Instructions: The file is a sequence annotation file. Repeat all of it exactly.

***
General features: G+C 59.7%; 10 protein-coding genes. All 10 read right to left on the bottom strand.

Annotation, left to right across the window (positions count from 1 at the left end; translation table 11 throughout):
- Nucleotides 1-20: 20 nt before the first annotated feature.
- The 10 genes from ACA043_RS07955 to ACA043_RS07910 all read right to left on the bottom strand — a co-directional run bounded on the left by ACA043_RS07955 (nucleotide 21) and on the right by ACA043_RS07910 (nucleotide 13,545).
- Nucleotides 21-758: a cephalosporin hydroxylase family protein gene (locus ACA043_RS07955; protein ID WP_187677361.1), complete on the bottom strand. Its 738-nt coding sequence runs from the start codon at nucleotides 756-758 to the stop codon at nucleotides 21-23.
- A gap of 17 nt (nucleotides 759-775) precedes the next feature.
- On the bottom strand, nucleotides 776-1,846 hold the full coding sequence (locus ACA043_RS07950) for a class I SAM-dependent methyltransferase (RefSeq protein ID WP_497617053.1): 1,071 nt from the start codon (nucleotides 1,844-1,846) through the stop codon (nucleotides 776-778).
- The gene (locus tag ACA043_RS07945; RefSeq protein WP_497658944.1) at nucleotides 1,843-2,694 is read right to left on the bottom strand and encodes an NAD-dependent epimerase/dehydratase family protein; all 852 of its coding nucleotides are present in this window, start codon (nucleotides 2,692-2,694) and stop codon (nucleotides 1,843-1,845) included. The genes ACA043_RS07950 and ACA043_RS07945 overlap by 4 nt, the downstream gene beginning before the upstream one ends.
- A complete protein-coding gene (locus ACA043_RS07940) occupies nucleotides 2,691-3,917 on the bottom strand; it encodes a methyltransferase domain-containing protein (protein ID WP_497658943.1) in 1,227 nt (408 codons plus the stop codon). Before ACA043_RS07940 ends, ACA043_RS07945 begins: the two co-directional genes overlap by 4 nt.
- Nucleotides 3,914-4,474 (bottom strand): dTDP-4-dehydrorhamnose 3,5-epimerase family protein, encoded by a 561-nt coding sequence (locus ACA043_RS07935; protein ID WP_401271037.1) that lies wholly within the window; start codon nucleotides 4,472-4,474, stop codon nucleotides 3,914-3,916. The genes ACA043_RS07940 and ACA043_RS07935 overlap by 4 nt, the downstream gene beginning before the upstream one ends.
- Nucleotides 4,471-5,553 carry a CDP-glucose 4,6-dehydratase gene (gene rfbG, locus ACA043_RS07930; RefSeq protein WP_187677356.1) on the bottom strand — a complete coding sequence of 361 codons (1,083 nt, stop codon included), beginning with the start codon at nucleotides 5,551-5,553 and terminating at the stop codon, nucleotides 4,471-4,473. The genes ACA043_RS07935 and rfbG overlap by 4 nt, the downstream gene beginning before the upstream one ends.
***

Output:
General features: G+C 59.7%; 10 protein-coding genes. All 10 read right to left on the bottom strand.

Annotation, left to right across the window (positions count from 1 at the left end; translation table 11 throughout):
- Nucleotides 1-20: 20 nt before the first annotated feature.
- The 10 genes from ACA043_RS07955 to ACA043_RS07910 all read right to left on the bottom strand — a co-directional run bounded on the left by ACA043_RS07955 (nucleotide 21) and on the right by ACA043_RS07910 (nucleotide 13,545).
- Nucleotides 21-758: a cephalosporin hydroxylase family protein gene (locus ACA043_RS07955; protein ID WP_187677361.1), complete on the bottom strand. Its 738-nt coding sequence runs from the start codon at nucleotides 756-758 to the stop codon at nucleotides 21-23.
- A gap of 17 nt (nucleotides 759-775) precedes the next feature.
- On the bottom strand, nucleotides 776-1,846 hold the full coding sequence (locus ACA043_RS07950) for a class I SAM-dependent methyltransferase (RefSeq protein ID WP_497617053.1): 1,071 nt from the start codon (nucleotides 1,844-1,846) through the stop codon (nucleotides 776-778).
- The gene (locus tag ACA043_RS07945; RefSeq protein WP_497658944.1) at nucleotides 1,843-2,694 is read right to left on the bottom strand and encodes an NAD-dependent epimerase/dehydratase family protein; all 852 of its coding nucleotides are present in this window, start codon (nucleotides 2,692-2,694) and stop codon (nucleotides 1,843-1,845) included. The genes ACA043_RS07950 and ACA043_RS07945 overlap by 4 nt, the downstream gene beginning before the upstream one ends.
- A complete protein-coding gene (locus ACA043_RS07940) occupies nucleotides 2,691-3,917 on the bottom strand; it encodes a methyltransferase domain-containing protein (protein ID WP_497658943.1) in 1,227 nt (408 codons plus the stop codon). Before ACA043_RS07940 ends, ACA043_RS07945 begins: the two co-directional genes overlap by 4 nt.
- Nucleotides 3,914-4,474 (bottom strand): dTDP-4-dehydrorhamnose 3,5-epimerase family protein, encoded by a 561-nt coding sequence (locus ACA043_RS07935; protein ID WP_401271037.1) that lies wholly within the window; start codon nucleotides 4,472-4,474, stop codon nucleotides 3,914-3,916. The genes ACA043_RS07940 and ACA043_RS07935 overlap by 4 nt, the downstream gene beginning before the upstream one ends.
- Nucleotides 4,471-5,553 carry a CDP-glucose 4,6-dehydratase gene (gene rfbG, locus ACA043_RS07930; RefSeq protein WP_187677356.1) on the bottom strand — a complete coding sequence of 361 codons (1,083 nt, stop codon included), beginning with the start codon at nucleotides 5,551-5,553 and terminating at the stop codon, nucleotides 4,471-4,473. The genes ACA043_RS07935 and rfbG overlap by 4 nt, the downstream gene beginning before the upstream one ends.